UBC Faculty Research and Publications

The Transformative Community : Gathering the Untold Stories of Collaborative Research and Community Re-integration for Indigenous and non-Indigenous peoples, Post-Incarceration and Beyond Crier, Nicolas David; Timler, Kelsey; Keating, Patrick; Young, Pam; Price, Elder Roberta; Brown, Helen


The Canadian carceral system is purposefully designed to disconnect and isolate people. Ongoing colonialism in Canada at the intersection of carceral, social service, health and child welfare systems has resulted in the disproportionate and unjust representation of Indigenous Peoples across each stage of the disciplinary process. Given the ongoing silencing of people who are or have been incarcerated, Participatory Action Research led by peers with lived and living experience of the carceral state and grounded in the wisdom of Indigenous Elders is urgently needed. In this context, a research network called the Transformative Health and Justice Research Cluster based out of University of British Columbia (THRJC), has formed to disrupt status quo research practices, bringing together Indigenous and non-Indigenous Peer Leaders, Elders, academics, community advocates and student trainees, and support the empowerment of people who have been incarcerated. In this reflective piece, I, Nicolas Crier, one of the Peer Leaders, will provide an overview of the who, what, why, when and how of the THJRC, reflecting on the impacts and strengths of the collaborative community in general, as well as within the specific context of COVID-19. Co-authors representing diverse positionalities and perspectives within the THRJC add their voices where relevant throughout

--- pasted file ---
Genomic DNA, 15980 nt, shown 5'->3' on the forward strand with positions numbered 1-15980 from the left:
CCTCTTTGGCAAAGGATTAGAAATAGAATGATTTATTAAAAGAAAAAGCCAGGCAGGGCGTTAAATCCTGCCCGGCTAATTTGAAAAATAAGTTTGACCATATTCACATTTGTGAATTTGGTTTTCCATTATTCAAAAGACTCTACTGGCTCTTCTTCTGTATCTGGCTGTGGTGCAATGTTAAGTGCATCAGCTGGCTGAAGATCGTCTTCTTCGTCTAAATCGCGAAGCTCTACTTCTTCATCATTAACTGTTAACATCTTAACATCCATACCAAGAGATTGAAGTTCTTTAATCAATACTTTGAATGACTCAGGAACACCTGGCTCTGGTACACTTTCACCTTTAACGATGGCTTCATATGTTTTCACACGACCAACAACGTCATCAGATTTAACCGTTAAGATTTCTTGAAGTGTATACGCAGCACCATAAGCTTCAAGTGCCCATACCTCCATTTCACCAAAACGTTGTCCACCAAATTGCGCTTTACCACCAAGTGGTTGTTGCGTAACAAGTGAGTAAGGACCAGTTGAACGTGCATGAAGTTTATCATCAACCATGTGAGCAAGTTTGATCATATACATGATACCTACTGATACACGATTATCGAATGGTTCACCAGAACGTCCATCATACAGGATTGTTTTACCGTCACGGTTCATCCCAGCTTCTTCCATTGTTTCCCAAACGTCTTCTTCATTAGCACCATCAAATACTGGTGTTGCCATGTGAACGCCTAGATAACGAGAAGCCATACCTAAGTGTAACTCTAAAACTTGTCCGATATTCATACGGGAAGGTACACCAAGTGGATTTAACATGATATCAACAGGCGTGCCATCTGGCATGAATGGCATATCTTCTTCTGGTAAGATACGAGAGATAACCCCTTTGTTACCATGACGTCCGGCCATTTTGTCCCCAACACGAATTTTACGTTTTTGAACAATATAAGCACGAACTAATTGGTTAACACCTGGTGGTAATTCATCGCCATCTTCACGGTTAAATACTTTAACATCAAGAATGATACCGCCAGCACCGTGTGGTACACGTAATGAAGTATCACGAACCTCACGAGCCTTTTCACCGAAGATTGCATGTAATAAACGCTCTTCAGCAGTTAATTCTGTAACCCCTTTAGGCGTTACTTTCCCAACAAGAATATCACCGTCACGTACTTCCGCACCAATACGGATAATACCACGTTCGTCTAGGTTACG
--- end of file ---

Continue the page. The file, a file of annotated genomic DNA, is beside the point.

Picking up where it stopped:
Item Citations and Data


Attribution-NonCommercial-NoDerivatives 4.0 International